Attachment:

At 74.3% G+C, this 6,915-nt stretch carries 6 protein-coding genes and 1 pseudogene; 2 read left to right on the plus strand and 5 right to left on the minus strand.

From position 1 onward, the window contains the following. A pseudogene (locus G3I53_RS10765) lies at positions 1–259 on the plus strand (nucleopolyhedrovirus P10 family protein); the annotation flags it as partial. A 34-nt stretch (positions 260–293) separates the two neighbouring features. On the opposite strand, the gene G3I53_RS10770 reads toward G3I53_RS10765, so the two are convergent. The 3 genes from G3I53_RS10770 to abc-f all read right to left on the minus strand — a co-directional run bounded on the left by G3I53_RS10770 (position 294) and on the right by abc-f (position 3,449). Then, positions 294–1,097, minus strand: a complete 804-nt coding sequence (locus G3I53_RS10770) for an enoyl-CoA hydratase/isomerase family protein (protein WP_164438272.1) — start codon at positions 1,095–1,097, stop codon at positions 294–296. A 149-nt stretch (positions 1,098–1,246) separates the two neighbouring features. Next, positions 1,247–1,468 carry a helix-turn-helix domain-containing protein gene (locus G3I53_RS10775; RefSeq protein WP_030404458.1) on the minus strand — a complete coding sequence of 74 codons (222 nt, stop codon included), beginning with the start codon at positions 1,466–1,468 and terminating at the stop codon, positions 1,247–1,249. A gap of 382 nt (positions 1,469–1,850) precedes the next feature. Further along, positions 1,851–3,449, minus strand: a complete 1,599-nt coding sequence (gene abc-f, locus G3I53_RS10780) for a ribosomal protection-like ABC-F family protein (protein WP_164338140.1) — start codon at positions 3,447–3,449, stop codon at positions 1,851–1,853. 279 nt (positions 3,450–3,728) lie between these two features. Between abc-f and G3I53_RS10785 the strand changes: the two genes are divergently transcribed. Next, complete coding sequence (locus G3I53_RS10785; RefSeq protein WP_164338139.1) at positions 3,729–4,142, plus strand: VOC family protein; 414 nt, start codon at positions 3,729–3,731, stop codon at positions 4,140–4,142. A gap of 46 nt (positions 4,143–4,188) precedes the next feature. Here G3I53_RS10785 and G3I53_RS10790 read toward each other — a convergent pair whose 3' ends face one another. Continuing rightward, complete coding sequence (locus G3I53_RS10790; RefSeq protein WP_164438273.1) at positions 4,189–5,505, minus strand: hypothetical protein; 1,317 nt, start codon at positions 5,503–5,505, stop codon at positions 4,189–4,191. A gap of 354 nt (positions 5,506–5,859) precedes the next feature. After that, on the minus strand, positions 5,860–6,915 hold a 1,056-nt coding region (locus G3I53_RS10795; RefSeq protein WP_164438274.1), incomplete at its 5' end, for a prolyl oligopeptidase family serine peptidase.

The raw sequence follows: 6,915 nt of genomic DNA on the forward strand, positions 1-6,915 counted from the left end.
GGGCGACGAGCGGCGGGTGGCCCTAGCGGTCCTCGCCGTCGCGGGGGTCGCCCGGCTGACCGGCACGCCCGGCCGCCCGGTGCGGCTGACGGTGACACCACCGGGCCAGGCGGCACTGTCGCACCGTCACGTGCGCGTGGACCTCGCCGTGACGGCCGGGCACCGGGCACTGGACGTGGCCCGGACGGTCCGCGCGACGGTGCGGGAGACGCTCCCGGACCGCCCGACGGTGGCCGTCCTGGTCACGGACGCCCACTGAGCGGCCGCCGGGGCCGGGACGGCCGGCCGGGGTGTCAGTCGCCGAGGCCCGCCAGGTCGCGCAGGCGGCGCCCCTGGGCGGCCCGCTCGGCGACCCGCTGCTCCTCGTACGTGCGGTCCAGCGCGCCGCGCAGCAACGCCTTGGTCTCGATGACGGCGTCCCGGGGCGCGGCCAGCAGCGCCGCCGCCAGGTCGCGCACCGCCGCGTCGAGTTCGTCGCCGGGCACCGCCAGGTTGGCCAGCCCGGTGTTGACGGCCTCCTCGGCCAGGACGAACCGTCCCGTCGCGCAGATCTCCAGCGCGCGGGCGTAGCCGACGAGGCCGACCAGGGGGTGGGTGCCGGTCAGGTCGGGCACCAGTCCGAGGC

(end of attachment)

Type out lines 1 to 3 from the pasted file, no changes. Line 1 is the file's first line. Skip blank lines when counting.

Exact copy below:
At 74.3% G+C, this 6,915-nt stretch carries 6 protein-coding genes and 1 pseudogene; 2 read left to right on the plus strand and 5 right to left on the minus strand.

From position 1 onward, the window contains the following. A pseudogene (locus G3I53_RS10765) lies at positions 1–259 on the plus strand (nucleopolyhedrovirus P10 family protein); the annotation flags it as partial. A 34-nt stretch (positions 260–293) separates the two neighbouring features. On the opposite strand, the gene G3I53_RS10770 reads toward G3I53_RS10765, so the two are convergent. The 3 genes from G3I53_RS10770 to abc-f all read right to left on the minus strand — a co-directional run bounded on the left by G3I53_RS10770 (position 294) and on the right by abc-f (position 3,449). Then, positions 294–1,097, minus strand: a complete 804-nt coding sequence (locus G3I53_RS10770) for an enoyl-CoA hydratase/isomerase family protein (protein WP_164438272.1) — start codon at positions 1,095–1,097, stop codon at positions 294–296. A 149-nt stretch (positions 1,098–1,246) separates the two neighbouring features. Next, positions 1,247–1,468 carry a helix-turn-helix domain-containing protein gene (locus G3I53_RS10775; RefSeq protein WP_030404458.1) on the minus strand — a complete coding sequence of 74 codons (222 nt, stop codon included), beginning with the start codon at positions 1,466–1,468 and terminating at the stop codon, positions 1,247–1,249. A gap of 382 nt (positions 1,469–1,850) precedes the next feature. Further along, positions 1,851–3,449, minus strand: a complete 1,599-nt coding sequence (gene abc-f, locus G3I53_RS10780) for a ribosomal protection-like ABC-F family protein (protein WP_164338140.1) — start codon at positions 3,447–3,449, stop codon at positions 1,851–1,853. 279 nt (positions 3,450–3,728) lie between these two features. Between abc-f and G3I53_RS10785 the strand changes: the two genes are divergently transcribed. Next, complete coding sequence (locus G3I53_RS10785; RefSeq protein WP_164338139.1) at positions 3,729–4,142, plus strand: VOC family protein; 414 nt, start codon at positions 3,729–3,731, stop codon at positions 4,140–4,142. A gap of 46 nt (positions 4,143–4,188) precedes the next feature. Here G3I53_RS10785 and G3I53_RS10790 read toward each other — a convergent pair whose 3' ends face one another. Continuing rightward, complete coding sequence (locus G3I53_RS10790; RefSeq protein WP_164438273.1) at positions 4,189–5,505, minus strand: hypothetical protein; 1,317 nt, start codon at positions 5,503–5,505, stop codon at positions 4,189–4,191. A gap of 354 nt (positions 5,506–5,859) precedes the next feature. After that, on the minus strand, positions 5,860–6,915 hold a 1,056-nt coding region (locus G3I53_RS10795; RefSeq protein WP_164438274.1), incomplete at its 5' end, for a prolyl oligopeptidase family serine peptidase.

The raw sequence follows: 6,915 nt of genomic DNA on the forward strand, positions 1-6,915 counted from the left end.